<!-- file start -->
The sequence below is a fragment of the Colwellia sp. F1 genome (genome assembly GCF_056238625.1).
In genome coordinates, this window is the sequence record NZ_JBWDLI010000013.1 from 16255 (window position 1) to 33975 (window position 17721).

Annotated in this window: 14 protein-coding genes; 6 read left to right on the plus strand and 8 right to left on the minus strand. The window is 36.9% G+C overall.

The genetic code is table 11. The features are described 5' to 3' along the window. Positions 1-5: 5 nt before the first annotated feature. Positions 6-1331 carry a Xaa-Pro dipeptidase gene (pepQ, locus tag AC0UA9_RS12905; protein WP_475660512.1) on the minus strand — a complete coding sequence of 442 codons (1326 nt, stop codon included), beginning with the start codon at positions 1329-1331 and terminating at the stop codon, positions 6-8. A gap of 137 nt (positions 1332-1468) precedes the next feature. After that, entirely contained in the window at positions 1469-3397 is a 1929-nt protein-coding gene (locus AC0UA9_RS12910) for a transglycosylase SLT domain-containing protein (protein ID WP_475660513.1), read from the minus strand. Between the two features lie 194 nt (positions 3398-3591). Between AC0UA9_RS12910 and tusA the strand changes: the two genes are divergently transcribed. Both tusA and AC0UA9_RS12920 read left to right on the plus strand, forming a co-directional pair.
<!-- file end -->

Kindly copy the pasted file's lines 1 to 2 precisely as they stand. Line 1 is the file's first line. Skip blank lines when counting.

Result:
The sequence below is a fragment of the Colwellia sp. F1 genome (genome assembly GCF_056238625.1).
In genome coordinates, this window is the sequence record NZ_JBWDLI010000013.1 from 16255 (window position 1) to 33975 (window position 17721).